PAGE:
Hello and welcome to the Armenian News Network, Groong. In this Conversations on Groong episode, we’ll be talking about the current government’s initiative to yet again change the Armenian constitution, we’ll discuss the Artsakh Parliament’s bill on Occupied Territories, and other topics.
This episode was recorded on Friday, February 18, 2022.
It seems like every Armenian administration has a desire to make constitutional amendments to fit the constitution to its political aims. The Pashinyan administration has now launched its second effort to change the constitution, and so a new commission has been selected by the ruling party, Civil Contract, to get the jobs done.
At the same time, only a few days ago the parliament of Artsakh Republic passed a new bill, well it is now a law, about its territories that are now occupied by Azerbaijan. The Artsakh government says this bill is a response to the Shushi Declaration that Turkey and Azerbaijan signed in June 2021.
To talk about these issues, we are joined by:
Edmon Marukyan, who is a lawyer by profession and the leader of the Bright Armenia party (Լուսավոր Հայաստան). He was a member of the fifth, sixth and seventh convocations of the National Assembly of the Republic of Armenia from 2012 till 2021. He’s also a member of the newly formed commission to amend the constitution.
In early 2021, as the Armenian elections were heating up, Nikol Pashinyan expressed his position that Armenia should revert back to a semi-presidential form of government. Since then, we saw the resignation of the president, who complained about lack of constitutional powers. Various political actors have weighed in on whether the parliamentary system currently in place is working for Armenia.
Recently, the Ministry of Justice has formed a new commission to amend the constitution, which is tasked with investigating the need for constitutional changes. Mr. Marukyan, you have been appointed as one of the members of this commission.
What requirements have been communicated to the Constitutional Commission members, by the Prime Minister, or by the Ministry of Justice, about what they want to achieve through this constitutional amendment? At a high level, what problems are they trying to solve?
● Do you have an opinion on whether the constitution should be changed?
● Do you agree with him? What should be changed?
There is wide concern in the Diaspora, as well as among the parliamentary opposition, that the constitution may be changed to accommodate demands by Turkey and Azerbaijan, such as dropping references to the Armenian Cause, or The Genocide, from the Armenian Declaration of Independence and also the Constitution.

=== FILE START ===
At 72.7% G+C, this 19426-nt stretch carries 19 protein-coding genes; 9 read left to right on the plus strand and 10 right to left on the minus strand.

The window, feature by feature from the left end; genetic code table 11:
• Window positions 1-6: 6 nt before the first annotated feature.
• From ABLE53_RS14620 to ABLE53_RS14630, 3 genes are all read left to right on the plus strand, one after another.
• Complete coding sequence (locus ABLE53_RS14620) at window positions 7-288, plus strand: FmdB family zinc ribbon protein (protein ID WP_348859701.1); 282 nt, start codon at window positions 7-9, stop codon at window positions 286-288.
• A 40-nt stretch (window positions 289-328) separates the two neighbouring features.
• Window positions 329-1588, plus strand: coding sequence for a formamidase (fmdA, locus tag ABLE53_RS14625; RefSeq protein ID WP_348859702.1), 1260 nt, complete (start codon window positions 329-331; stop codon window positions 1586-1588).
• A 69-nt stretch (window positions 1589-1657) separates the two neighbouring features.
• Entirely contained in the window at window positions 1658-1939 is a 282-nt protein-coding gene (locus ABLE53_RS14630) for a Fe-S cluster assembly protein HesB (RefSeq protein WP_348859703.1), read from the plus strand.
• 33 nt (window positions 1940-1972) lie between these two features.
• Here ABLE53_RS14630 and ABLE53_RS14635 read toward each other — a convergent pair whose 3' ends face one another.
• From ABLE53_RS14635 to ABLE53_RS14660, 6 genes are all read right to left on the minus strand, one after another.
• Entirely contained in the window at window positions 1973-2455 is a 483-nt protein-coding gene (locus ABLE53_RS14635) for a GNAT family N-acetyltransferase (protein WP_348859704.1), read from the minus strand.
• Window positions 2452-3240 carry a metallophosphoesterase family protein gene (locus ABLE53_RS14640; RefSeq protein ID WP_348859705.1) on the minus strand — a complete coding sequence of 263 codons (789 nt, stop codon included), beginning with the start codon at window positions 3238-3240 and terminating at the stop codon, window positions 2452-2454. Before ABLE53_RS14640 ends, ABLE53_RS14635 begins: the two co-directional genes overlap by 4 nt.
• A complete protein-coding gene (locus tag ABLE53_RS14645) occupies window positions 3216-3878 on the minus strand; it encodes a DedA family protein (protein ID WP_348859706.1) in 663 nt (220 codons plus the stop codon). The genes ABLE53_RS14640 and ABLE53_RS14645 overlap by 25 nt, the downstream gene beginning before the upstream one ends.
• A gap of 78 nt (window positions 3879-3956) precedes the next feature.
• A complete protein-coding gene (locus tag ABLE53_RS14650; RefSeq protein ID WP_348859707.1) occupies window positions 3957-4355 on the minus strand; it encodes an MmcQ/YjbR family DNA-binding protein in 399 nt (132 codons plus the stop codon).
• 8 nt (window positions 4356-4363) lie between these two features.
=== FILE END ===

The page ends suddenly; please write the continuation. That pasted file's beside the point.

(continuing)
● What do you think about these concerns?
● Can you unequivocally state that you wouldn’t support changing the preamble or break the link between the constitution and declaration of independence?
In the past week Artsakh’s parliament passed an important bill that it says is in response to the Shushi Declaration, and deals with a couple of important issues regarding its Occupied Territories: One has to do about restoring the territorial integrity of the Artsakh Republic; the second is about companies and their countries that do business in its occupied territories without the permission of the Artsakh government.
● What do you think about the new law?
● How can Armenia support Artsakh regain its territories?
● How can Armenia defend Artsakh given the current situation, and going forward?
You lead the Bright Armenia - Լուսավոր Հայաստան - party. In the June 2021 early parliamentary elections, Bright Armenia did not do well and didn’t get into the National Assembly.
● Can you explain the poor performance at the polls?
● How are you and the party preparing to overcome these issues and return to the parliament in the next elections?
● After the catastrophic loss in the 44-Day war and the capitulation statement, everyone has had their own “face the mirror” moment. What has been your process of self-reflection?
● How can Armenia come back from this disastrous moment in history? Do you think the right government is in place to do that?
Well, here is a topic that doesn’t need a long intro. Not anymore. Turkey and Armenia have appointed special representatives to conduct so-called Normalization discussions to reboot political relations, open borders, trade, etc.
Certainly, everyone we’ve talked to agrees that neighboring countries should talk to each other and find a modicum of coexistence.
● What are your expectations of this process? What does “Normalization” mean for you?
● What are the pitfalls and opportunities for Armenia?
● Is now the right time to engage in such a process, when Armenia is at its weakest since independence in 1991?
● Is this government the right government to conduct such a process?
That concludes this Conversations On Groong episode. As always, we invite your feedback, Thanks to Laura Osborn for the music on our podcasts. Don’t forget to subscribe to our channel on YouTube, Like our pages and follow us on Twitter. On behalf of everyone in this episode, we wish you a good week, thanks for listening and we’ll talk to you soon.
Edmon Marukyan, Bright Armenia Party, Լուսավոր Հայաստան, Armenia, Constitutional Reform, Constitutional Court, Nikol Pashinyan, Artsakh, Nagorno Karabakh, Occupied Territories, Azerbaijan, POW, War, Corruption, Serzh Sargsyan, Turkish Armenian Normalization, Borders, Parliament, National Assembly, Parliamentary System, Semi-Presidential System,